Although L. monocytogenes can infect many animal species, dogs and cats rarely get listeriosis and they usually don’t show signs of disease. One reference mentions only six reported cases in dogs from 1947 to 2000, and the dogs showed a wide range of symptoms (Läikkö et al).
Listeriosis is mainly seen in ruminants, such as cattle, goats, and sheep. Sheep are particularly sensitive to the bacteria. Ruminants most commonly show severe neurologic symptoms, such as loss of balance, circling, and unusual body spasms. Fever, loss of appetite, and decreased activity level are also usually seen. Some ruminant herds have had large numbers of late-term pregnancy losses. Newborn ruminants typically develop a blood infection. Listeriosis in ruminants most often occurs in the winter and early spring and is likely caused by the animals eating spoiled silage.
Listeriosis is more common in rabbits and rodents than dogs and cats. Rabbits and chinchillas (South American rodents) are particularly sensitive to the bacteria. The disease usually causes a blood infection. Pregnancy loss and uterine inflammation are also common, especially in chinchillas. These reproductive problems are often associated with gastrointestinal symptoms, such as diarrhea or constipation. Large outbreaks of listeriosis have been seen in captive rabbits and rodents. The source of infection in these outbreaks was thought to be contaminated food.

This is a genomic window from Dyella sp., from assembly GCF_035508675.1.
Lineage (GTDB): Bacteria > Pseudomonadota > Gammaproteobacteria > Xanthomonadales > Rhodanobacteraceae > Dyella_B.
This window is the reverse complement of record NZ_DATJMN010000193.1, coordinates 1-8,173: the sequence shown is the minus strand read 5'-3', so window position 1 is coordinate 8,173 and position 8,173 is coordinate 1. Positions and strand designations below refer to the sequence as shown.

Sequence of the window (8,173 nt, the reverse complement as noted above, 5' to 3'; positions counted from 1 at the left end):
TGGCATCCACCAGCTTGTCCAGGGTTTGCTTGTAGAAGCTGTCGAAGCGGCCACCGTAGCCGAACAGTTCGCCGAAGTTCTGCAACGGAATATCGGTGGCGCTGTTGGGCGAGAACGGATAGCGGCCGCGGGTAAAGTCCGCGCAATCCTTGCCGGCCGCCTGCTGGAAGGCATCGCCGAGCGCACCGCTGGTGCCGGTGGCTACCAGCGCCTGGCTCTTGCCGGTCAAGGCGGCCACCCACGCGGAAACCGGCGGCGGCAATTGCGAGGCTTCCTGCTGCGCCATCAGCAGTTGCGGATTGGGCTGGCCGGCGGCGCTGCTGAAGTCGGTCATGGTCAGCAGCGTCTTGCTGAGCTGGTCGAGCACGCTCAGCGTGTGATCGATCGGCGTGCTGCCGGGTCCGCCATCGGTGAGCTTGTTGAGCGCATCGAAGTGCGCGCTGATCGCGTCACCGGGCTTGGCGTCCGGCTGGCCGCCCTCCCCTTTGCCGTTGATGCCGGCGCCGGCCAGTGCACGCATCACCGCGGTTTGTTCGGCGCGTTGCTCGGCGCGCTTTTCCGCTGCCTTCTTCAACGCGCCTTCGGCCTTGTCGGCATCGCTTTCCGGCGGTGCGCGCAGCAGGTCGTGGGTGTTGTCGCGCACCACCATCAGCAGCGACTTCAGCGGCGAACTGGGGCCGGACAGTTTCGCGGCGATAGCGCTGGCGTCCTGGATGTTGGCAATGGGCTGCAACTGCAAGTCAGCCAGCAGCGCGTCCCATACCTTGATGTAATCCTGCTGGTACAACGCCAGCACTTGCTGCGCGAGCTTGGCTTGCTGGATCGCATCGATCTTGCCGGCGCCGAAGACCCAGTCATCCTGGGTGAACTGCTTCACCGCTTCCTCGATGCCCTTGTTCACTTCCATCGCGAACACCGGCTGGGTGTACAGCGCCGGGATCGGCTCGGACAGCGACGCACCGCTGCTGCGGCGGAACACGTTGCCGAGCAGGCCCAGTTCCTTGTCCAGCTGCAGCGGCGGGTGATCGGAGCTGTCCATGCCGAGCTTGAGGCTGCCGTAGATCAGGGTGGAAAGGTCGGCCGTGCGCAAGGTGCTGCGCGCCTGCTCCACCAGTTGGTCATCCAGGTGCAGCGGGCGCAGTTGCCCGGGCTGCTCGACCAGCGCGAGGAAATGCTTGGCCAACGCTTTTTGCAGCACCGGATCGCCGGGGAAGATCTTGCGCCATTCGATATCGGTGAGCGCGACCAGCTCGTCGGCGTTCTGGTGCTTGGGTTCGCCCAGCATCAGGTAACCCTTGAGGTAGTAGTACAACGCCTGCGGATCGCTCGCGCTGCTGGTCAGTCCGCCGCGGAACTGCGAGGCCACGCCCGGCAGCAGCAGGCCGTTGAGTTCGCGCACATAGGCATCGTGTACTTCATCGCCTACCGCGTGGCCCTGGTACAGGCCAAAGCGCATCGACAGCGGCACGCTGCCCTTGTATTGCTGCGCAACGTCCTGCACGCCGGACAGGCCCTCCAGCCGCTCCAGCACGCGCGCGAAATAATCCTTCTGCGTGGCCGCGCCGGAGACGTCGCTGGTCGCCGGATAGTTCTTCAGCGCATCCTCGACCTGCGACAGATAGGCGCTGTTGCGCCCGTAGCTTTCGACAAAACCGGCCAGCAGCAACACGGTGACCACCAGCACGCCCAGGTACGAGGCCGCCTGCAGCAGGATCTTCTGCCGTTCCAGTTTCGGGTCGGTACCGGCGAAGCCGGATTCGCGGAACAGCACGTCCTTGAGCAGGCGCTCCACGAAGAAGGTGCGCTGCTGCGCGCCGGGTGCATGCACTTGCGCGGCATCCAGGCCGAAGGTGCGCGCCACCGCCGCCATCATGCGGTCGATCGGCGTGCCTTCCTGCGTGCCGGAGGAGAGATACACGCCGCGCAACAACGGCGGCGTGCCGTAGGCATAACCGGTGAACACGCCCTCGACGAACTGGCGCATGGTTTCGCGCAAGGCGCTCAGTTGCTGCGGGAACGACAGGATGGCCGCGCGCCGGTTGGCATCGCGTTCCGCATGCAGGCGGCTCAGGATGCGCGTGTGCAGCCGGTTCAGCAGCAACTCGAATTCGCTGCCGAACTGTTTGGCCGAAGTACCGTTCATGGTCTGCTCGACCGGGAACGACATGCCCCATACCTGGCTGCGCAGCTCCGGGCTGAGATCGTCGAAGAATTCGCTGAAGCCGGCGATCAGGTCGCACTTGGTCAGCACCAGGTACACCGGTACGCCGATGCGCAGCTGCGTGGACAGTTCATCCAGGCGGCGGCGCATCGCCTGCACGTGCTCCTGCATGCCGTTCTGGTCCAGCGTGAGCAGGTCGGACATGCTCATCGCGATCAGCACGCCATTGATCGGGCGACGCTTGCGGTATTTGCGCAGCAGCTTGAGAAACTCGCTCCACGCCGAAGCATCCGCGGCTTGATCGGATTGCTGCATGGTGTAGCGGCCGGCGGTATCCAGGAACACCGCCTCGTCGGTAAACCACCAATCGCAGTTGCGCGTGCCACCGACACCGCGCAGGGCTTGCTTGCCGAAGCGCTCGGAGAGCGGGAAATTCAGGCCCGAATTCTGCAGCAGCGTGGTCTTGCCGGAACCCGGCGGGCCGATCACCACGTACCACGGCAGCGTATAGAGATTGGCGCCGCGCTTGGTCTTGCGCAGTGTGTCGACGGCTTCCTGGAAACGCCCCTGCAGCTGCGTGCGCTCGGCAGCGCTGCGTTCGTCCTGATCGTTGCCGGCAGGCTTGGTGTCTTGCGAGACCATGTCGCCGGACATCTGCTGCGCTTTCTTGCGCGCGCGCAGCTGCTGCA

- Goulet V, King LA, Vaillant V, et al. What is the incubation period for listeriosis? BMC Infect Dis 2013;13:11-17.
- Hoelzer K, Pouillot R, Dennis S. Animal models of listeriosis: a comparative review of the current state of the art and lessons learned. Vet Res 2012;43:18-44.